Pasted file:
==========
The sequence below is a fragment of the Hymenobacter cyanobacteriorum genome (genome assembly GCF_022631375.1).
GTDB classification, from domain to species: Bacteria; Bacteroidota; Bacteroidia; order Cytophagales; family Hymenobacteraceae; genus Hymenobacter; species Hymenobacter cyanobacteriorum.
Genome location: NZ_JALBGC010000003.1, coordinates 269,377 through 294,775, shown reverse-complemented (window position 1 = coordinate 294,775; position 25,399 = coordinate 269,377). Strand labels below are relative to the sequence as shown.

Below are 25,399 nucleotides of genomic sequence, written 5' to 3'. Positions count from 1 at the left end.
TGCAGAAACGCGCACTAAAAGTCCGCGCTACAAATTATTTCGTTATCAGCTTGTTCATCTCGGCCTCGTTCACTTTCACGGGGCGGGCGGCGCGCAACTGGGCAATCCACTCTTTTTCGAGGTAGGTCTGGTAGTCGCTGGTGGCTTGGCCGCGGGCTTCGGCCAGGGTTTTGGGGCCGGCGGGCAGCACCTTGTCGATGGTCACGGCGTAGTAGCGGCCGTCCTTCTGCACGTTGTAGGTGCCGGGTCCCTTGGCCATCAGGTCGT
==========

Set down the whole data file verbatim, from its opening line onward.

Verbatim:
The sequence below is a fragment of the Hymenobacter cyanobacteriorum genome (genome assembly GCF_022631375.1).
GTDB classification, from domain to species: Bacteria; Bacteroidota; Bacteroidia; order Cytophagales; family Hymenobacteraceae; genus Hymenobacter; species Hymenobacter cyanobacteriorum.
Genome location: NZ_JALBGC010000003.1, coordinates 269,377 through 294,775, shown reverse-complemented (window position 1 = coordinate 294,775; position 25,399 = coordinate 269,377). Strand labels below are relative to the sequence as shown.

Below are 25,399 nucleotides of genomic sequence, written 5' to 3'. Positions count from 1 at the left end.
TGCAGAAACGCGCACTAAAAGTCCGCGCTACAAATTATTTCGTTATCAGCTTGTTCATCTCGGCCTCGTTCACTTTCACGGGGCGGGCGGCGCGCAACTGGGCAATCCACTCTTTTTCGAGGTAGGTCTGGTAGTCGCTGGTGGCTTGGCCGCGGGCTTCGGCCAGGGTTTTGGGGCCGGCGGGCAGCACCTTGTCGATGGTCACGGCGTAGTAGCGGCCGTCCTTCTGCACGTTGTAGGTGCCGGGTCCCTTGGCCATCAGGTCGT